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Stories, updates, insights, and original analysis from The Planetary Society.

Ceres Gets Real; Pluto Lurks

Although we are still along way from understanding this fascinating little body, Ceres is finally becoming a real planet with recognizable features! And that's kinda cool.

At last, Ceres is a geological world

I've been resisting all urges to speculate on what kinds of geological features are present on Ceres, until now. Finally, Dawn has gotten close enough that the pictures it has returned show geology: bright spots, flat-floored craters, and enigmatic grooves.

Ceres Coming Into View

Dawn is on approach to Ceres, the largest of the asteroids, and is starting to resolve features.

Pretty picture: Meet Tethys

Just a pretty global view of one of Saturn's flock of icy moons, newly processed from archival data by Gordan Ugarkovic.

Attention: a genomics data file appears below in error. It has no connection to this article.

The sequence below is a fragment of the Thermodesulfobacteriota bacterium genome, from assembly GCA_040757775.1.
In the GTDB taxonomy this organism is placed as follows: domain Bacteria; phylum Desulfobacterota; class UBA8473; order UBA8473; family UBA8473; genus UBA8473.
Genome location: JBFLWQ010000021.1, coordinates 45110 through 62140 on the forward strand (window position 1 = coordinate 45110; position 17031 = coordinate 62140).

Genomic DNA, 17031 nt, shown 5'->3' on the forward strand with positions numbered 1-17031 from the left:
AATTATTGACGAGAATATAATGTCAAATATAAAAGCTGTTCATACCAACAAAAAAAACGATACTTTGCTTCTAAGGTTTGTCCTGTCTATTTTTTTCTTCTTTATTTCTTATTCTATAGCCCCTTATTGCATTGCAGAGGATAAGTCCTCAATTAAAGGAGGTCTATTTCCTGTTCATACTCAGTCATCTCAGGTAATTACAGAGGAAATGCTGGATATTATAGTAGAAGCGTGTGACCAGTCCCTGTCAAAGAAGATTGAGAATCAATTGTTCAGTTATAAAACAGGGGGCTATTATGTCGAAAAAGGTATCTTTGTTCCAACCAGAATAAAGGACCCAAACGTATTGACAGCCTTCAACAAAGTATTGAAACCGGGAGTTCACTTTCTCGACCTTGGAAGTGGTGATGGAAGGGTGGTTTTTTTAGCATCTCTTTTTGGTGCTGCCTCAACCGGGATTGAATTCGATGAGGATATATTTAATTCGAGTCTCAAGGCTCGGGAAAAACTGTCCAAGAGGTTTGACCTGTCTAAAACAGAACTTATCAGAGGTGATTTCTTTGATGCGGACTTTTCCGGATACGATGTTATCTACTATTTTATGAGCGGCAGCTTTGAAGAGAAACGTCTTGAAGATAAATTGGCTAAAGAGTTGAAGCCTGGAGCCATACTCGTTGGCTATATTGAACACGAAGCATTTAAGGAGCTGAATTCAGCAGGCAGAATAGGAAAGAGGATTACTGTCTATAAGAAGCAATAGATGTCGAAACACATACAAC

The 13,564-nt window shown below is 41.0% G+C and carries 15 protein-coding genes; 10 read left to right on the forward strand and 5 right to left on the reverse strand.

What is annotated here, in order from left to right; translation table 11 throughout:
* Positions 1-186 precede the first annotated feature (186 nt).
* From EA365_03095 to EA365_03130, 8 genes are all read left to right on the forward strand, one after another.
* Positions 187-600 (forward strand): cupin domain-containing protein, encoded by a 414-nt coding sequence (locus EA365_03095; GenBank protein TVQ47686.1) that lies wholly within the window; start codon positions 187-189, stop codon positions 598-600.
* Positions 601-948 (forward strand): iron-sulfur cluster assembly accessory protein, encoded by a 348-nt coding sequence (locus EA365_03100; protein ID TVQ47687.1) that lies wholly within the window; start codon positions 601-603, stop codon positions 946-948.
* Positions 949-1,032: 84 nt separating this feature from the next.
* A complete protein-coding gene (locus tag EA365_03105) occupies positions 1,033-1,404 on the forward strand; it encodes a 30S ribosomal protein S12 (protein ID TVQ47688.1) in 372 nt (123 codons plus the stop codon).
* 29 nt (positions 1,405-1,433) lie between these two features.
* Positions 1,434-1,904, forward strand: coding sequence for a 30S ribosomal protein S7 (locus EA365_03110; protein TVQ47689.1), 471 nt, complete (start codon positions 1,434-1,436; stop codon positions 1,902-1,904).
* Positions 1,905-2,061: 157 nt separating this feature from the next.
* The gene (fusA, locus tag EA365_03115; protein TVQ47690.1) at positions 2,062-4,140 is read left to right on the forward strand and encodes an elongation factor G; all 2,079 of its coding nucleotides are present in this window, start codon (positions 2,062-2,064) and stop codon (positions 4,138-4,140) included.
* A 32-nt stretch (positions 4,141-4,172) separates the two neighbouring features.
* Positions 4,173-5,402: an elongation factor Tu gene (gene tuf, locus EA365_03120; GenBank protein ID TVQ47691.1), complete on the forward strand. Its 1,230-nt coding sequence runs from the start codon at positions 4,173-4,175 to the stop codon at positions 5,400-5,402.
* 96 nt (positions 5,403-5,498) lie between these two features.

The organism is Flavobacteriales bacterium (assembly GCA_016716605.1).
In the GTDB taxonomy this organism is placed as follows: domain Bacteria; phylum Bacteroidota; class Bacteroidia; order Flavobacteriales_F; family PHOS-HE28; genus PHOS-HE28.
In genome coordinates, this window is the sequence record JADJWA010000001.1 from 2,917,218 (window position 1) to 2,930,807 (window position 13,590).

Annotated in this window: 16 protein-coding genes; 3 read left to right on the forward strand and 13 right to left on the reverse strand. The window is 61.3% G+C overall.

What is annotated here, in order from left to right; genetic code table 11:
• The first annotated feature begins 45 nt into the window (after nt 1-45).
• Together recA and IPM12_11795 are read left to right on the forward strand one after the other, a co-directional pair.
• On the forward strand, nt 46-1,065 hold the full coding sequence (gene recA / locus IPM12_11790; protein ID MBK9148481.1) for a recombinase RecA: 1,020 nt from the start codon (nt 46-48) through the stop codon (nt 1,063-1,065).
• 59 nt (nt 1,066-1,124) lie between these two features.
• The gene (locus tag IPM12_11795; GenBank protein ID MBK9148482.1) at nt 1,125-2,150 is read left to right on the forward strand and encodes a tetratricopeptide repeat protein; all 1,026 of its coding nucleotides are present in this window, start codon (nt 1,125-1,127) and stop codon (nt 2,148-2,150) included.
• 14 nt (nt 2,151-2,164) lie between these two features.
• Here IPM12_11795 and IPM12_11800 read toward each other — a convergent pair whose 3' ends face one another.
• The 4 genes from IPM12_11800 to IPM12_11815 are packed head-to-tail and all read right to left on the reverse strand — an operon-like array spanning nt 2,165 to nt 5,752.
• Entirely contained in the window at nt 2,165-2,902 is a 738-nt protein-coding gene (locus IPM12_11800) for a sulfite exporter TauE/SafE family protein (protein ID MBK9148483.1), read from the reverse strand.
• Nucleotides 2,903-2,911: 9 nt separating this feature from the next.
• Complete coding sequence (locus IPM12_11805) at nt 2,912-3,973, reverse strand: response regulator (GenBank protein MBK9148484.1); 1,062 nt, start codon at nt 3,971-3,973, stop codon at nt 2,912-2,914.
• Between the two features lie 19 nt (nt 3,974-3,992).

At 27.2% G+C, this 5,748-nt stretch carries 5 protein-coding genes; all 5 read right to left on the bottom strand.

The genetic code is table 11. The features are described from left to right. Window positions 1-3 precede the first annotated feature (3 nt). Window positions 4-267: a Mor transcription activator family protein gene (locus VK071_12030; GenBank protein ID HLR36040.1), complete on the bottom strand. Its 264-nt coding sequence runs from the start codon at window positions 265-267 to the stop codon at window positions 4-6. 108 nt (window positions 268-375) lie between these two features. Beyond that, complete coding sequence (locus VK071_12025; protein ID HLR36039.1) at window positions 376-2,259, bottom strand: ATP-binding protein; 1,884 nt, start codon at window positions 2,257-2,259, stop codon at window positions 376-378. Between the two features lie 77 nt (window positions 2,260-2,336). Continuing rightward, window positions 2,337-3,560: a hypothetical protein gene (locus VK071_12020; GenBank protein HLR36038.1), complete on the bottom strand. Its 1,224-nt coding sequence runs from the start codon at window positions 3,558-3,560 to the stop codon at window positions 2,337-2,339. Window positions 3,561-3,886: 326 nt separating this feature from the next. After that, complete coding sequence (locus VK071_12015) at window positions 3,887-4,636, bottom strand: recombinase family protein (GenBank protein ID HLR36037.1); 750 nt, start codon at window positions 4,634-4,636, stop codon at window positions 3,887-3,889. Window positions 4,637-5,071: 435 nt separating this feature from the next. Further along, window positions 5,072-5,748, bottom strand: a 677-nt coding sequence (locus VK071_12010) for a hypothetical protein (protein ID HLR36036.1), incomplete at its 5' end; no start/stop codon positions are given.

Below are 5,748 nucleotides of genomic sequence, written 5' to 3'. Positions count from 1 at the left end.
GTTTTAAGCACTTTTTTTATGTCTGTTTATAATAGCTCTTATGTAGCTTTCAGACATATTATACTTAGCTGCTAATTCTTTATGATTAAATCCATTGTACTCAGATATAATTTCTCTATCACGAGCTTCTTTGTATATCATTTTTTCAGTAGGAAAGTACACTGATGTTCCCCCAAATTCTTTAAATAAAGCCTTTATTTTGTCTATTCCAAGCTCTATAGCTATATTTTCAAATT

Tethys and Dione don't seem to be active after all

About four years ago I wrote a blog entry about an ESA press release about paper published in Nature that suggested that Saturn's moons Tethys and Dione might have volcanic activity, like Enceladus. A new paper published in Icarus casts doubt on that conclusion.

Color versions of the recent Titan & moon beauty shots

Last week I got very excited about a set of pictures that had appeared on Cassini's raw images website, but was sad that I couldn't make color versions myself. I was so excited that I failed to identify the little icy moon in the picture correctly.

Tantalizing photos of Titan, Dione, Tethys, and Saturn

It figures. I just start a three-week trip, with my only computer a diminutive Netbook, and guess what's just been radioed across the 1.3 billion kilometers separating us and Saturn? A set of photos that should become -- when properly processed -- an iconic image from Cassini's fourteen-year mission to the Saturn system.

A trio of pretty Cassini pics

It's been a little while since I posted any Cassini pictures just because they were pretty, so here's a few recent ones, produced by amateurs from the images available on the Cassini raw images website.

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